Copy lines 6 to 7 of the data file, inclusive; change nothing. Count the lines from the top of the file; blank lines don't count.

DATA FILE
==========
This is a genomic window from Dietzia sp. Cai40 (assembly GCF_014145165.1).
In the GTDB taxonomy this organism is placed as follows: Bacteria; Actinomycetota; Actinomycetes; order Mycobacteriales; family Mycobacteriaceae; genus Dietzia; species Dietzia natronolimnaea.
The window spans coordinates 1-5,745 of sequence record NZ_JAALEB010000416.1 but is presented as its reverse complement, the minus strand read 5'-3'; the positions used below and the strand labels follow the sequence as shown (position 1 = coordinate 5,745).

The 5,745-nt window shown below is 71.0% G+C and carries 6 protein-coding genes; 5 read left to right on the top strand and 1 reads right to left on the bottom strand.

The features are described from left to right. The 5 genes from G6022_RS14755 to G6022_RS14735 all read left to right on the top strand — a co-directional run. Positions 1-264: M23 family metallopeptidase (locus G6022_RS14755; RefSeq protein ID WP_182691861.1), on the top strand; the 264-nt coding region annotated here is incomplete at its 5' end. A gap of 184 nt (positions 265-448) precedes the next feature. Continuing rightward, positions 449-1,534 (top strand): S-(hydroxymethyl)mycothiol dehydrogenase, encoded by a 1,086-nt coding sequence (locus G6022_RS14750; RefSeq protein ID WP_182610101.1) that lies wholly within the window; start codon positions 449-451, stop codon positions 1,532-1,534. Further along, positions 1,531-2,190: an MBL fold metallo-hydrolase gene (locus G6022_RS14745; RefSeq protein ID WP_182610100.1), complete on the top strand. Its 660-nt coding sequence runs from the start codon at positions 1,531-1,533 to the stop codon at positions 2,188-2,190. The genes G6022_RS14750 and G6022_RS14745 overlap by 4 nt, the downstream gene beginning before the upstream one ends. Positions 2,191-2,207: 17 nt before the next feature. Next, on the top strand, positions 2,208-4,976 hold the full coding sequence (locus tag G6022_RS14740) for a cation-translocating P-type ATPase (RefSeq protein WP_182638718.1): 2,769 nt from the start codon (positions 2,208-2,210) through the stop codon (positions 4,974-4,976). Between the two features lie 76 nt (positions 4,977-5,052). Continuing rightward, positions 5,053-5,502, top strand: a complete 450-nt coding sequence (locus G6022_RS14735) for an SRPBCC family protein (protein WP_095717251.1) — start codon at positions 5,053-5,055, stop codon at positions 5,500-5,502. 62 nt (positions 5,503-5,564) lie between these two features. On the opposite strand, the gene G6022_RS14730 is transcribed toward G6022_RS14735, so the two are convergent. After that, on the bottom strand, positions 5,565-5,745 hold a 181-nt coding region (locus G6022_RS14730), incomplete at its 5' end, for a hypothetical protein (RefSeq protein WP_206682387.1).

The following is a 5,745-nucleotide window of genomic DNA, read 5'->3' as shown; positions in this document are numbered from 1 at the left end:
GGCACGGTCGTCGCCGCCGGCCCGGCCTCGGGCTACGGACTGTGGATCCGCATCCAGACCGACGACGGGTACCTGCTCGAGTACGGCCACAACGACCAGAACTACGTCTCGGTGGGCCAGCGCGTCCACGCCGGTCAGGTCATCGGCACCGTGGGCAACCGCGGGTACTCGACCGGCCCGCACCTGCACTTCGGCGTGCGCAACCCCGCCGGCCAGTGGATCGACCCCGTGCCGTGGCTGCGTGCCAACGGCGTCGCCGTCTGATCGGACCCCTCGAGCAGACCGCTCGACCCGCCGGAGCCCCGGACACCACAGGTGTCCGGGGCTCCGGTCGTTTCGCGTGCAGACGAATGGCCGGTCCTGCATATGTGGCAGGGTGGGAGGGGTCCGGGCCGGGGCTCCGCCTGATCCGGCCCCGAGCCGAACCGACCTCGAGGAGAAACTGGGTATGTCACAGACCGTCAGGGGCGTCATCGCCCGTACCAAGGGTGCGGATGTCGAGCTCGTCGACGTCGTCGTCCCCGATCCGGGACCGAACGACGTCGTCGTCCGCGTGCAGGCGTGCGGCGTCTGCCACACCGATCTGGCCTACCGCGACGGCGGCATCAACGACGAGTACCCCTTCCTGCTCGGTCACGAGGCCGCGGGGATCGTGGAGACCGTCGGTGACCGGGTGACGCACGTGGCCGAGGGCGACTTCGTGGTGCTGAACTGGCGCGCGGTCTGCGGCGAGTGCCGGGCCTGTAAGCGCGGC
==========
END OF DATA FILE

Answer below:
The following is a 5,745-nucleotide window of genomic DNA, read 5'->3' as shown; positions in this document are numbered from 1 at the left end:
GGCACGGTCGTCGCCGCCGGCCCGGCCTCGGGCTACGGACTGTGGATCCGCATCCAGACCGACGACGGGTACCTGCTCGAGTACGGCCACAACGACCAGAACTACGTCTCGGTGGGCCAGCGCGTCCACGCCGGTCAGGTCATCGGCACCGTGGGCAACCGCGGGTACTCGACCGGCCCGCACCTGCACTTCGGCGTGCGCAACCCCGCCGGCCAGTGGATCGACCCCGTGCCGTGGCTGCGTGCCAACGGCGTCGCCGTCTGATCGGACCCCTCGAGCAGACCGCTCGACCCGCCGGAGCCCCGGACACCACAGGTGTCCGGGGCTCCGGTCGTTTCGCGTGCAGACGAATGGCCGGTCCTGCATATGTGGCAGGGTGGGAGGGGTCCGGGCCGGGGCTCCGCCTGATCCGGCCCCGAGCCGAACCGACCTCGAGGAGAAACTGGGTATGTCACAGACCGTCAGGGGCGTCATCGCCCGTACCAAGGGTGCGGATGTCGAGCTCGTCGACGTCGTCGTCCCCGATCCGGGACCGAACGACGTCGTCGTCCGCGTGCAGGCGTGCGGCGTCTGCCACACCGATCTGGCCTACCGCGACGGCGGCATCAACGACGAGTACCCCTTCCTGCTCGGTCACGAGGCCGCGGGGATCGTGGAGACCGTCGGTGACCGGGTGACGCACGTGGCCGAGGGCGACTTCGTGGTGCTGAACTGGCGCGCGGTCTGCGGCGAGTGCCGGGCCTGTAAGCGCGGC